Allison Rank thrives on inspiring student political learning, engagement

In this issue’s Spotlight, meet Allison Rank, an assistant professor in the political science department, who has experienced and now passes on skills and lessons for youth in American politics.

Q. What is your educational background?
A. I did my undergrad at Miami University in Ohio. I have my B.A. in political science with a double major in women’s studies. I went to—you can see the paraphernalia on my walls (laughs)—the University of Washington in Seattle for graduate school. I focused on American politics, political theory and political communication for my M.A. and Ph.D. My dissertation looked at creating a political history of youth in 20th-century America. I am interested in the moments when elite political actors create and leverage fears and concerns about youth in order to articulate new forms of citizenship or engage in state building.

Q. When and why did you accept a job at SUNY Oswego?
A. I started here in August of 2014. I came out here for a job interview in December 2013 and really, really liked everyone I met in the department here, and I think that’s not necessarily common when you go on job interviews of any sort, where you think, “I could do this, I could work with all of these people, and that would be really enjoyable.”

Q. What courses have you taught so far?
A. “Intro to American Politics,” “Public Policy,” “Mass Media and Public Opinion,” “Women in Politics,” “Pop Culture and Politics”—which is very fun—“Internet Politics” and I taught an Honors course last semester, “Basics in Social Science.” I’m teaching a topics seminar this semester called “Youth and the Political Imagination.”

Q. Do you have a role with women’s studies here?
A. I’m on the gender and women’s studies advisory board. I’m the faculty adviser for the Women’s Center on campus. They do some great programming—Take Back the Night and “The Vagina Monologues,” for example. That’s a great opportunity to work with students in a co-curricular setting as opposed to a situation where I’m grading them.

Q. What do you think of SUNY Oswego students?
A. I think I’ve been incredibly fortunate to have had a set of students who are very excited about American politics and very excited about the subjects that I teach. So I am already at the stage of having the same students in three or four or five classes. It’s been extremely gratifying to watch students’ writing and research skills improve.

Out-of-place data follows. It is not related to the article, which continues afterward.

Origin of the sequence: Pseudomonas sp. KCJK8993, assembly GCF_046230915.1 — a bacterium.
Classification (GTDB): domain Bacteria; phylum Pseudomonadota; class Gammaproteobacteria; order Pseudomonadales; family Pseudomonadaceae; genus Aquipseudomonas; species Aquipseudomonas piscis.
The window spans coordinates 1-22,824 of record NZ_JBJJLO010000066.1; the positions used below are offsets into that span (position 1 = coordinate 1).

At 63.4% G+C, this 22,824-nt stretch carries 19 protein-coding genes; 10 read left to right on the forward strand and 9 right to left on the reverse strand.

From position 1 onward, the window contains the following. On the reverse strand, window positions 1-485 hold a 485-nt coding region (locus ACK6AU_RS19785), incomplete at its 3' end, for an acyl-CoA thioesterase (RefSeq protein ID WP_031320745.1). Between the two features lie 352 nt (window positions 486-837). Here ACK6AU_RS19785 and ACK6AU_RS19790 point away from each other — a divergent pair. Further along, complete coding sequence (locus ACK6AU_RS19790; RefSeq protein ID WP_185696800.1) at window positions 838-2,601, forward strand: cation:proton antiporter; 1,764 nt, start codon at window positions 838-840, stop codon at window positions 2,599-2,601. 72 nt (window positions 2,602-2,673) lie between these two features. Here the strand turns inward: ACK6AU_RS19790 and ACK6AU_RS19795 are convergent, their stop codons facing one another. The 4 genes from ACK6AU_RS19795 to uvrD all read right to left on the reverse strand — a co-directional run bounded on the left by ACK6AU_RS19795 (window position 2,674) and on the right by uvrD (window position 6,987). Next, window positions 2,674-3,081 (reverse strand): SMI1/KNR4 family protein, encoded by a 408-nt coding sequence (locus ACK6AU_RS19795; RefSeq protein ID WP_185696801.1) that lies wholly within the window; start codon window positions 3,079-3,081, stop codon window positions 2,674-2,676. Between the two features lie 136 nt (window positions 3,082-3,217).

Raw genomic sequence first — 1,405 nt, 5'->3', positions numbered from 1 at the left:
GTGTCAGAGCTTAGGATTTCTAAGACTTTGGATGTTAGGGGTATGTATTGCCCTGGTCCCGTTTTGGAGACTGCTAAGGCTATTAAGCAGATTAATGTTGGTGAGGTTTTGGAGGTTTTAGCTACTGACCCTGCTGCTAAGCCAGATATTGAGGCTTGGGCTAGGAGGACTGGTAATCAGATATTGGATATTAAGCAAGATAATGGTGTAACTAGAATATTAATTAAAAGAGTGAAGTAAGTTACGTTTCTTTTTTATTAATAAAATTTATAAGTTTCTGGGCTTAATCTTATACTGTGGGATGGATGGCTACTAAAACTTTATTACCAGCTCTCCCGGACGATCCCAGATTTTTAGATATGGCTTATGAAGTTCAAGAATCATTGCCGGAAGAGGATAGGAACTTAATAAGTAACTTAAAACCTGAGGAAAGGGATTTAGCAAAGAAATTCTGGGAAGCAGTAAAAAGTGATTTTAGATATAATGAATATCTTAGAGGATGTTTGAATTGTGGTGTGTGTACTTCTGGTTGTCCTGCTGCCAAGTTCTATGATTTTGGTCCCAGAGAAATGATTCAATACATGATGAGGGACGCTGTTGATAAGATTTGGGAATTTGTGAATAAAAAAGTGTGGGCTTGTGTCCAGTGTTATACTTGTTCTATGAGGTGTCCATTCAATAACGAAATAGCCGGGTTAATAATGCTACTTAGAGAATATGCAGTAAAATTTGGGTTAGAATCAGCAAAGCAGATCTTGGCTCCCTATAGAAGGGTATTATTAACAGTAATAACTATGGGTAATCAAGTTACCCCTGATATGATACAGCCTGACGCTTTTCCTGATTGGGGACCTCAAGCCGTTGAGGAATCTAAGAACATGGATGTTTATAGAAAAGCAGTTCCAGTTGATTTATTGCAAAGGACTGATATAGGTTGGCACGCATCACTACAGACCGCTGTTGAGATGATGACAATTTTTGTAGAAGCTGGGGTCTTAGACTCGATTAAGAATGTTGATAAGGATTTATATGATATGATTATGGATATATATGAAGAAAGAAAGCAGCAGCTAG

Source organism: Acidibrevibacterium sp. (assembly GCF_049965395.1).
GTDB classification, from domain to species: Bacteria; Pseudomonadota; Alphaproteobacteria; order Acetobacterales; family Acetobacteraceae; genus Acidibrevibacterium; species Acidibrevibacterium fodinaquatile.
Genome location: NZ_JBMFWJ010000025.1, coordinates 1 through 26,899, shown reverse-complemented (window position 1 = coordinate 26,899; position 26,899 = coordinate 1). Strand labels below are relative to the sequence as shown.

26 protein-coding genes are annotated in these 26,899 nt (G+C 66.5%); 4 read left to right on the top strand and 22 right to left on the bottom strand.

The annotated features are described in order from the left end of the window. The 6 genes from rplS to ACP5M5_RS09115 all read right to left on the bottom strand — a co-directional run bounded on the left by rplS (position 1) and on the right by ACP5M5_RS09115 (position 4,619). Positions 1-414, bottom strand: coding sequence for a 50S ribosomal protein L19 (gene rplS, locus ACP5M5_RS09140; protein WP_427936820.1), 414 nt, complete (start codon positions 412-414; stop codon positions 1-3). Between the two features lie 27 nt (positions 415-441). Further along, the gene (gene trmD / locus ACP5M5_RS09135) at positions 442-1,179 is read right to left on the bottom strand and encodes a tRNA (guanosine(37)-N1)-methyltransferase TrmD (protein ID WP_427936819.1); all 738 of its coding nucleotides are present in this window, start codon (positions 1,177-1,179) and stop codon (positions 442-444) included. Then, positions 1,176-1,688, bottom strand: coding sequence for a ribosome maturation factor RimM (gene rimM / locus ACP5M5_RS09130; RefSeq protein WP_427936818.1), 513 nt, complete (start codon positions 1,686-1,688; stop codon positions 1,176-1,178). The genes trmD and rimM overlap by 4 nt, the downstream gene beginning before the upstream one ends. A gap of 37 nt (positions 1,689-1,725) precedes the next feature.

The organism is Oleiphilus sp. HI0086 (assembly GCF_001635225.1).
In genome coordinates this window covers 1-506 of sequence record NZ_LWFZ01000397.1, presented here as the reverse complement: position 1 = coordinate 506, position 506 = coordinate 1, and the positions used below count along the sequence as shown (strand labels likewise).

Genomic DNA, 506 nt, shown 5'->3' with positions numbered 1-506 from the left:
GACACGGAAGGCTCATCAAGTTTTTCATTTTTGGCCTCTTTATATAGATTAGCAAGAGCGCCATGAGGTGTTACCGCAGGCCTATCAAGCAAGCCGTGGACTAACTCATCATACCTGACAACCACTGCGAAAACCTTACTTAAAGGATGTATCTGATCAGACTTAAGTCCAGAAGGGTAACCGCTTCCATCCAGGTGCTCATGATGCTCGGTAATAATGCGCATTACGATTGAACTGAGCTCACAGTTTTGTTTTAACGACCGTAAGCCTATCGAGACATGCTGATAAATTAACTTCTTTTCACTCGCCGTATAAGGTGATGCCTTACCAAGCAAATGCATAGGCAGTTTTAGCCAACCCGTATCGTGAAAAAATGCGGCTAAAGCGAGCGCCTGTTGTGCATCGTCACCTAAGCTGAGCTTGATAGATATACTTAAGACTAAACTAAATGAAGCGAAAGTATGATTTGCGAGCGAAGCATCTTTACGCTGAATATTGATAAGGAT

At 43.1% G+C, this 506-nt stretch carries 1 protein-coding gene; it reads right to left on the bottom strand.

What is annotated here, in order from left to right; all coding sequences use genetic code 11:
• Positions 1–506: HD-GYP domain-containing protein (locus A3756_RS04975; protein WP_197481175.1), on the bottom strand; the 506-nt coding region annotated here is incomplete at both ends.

Q. Do you help with writing elsewhere on campus?
A. I do the Write Ways series with the Writing Center a couple of times a semester. One (workshop) is on studying and writing for essay exams, and I have one on how to structure your time for researching and writing a paper of seven pages or more. Lyn Blanchfield in the history department—she deals with the Fulbright Fellowship applications—and I have been working on those and also the Truman Fellowships and other things, so she and I this semester are going to do a presentation on how to write personal statements and research statements to apply for national fellowships.

Q. What do you think of your colleagues?
A. I like that this department has people who are really committed to the work that they do, and that it doesn’t tend to fit into very typical political science boxes. We have people who do really interesting work on sustainability, on immigration, in political theory—and none of it really fits typical political science markers. That, I think, is much more interesting. I just think we’ve got a lot of people who try to be on campus and engaged with students.

Q. Have you worked on political campaigns?
A. Absolutely. Before I went to graduate school, I spent three years working in politics. I was a staffer on a presidential campaign in Ohio, and after I did that, I worked with a nonprofit organization doing nonpartisan organizing on campaigns on issues that students say they are passionate about—textbook affordability, higher education affordability, climate change. I did that at Indiana University for a year and a half.

Q. Have you encouraged student political involvement here?
A. The big thing is I have received permission—and this is part of why I love this department—to run a practical political skills class in the fall. It’s called Vote Oswego, and it will be a class where students are actually running a nonpartisan voter registration and get-out-the-vote drive here on campus, and I’m very excited about it. I have a meeting … with the head of the Student Association and the Office of Civic Engagement on campus to start talking about how we mesh with their Rock the Vote contacts. It will be an opportunity for students to develop a set of campaign skills that campaigns look for when students come and apply for jobs. I’m also overseeing two students working on political campaigns this semester as their faculty adviser.

Q. What are your off-campus interests?
A. Board games (that) people usually have never heard of—Power Grid and Suburbia. I’m pretty nerdy coming out of Seattle. (Laughs.) I also really like to cook and bake. I’m currently testing out new sourdough bread recipes. I’m enjoying Upstate New York quite a bit in terms of the hiking here. I’ve been doing some exploring among the wineries and breweries, which has been really fun.

Q. What can you tell us about your family?
A. My husband Tobie works as a veterinary technician at an animal hospital in Fayetteville. We have two cats, Commander Bradshaw and Charlotte Lucas—we opt for literary names for the pets. (Laughs.)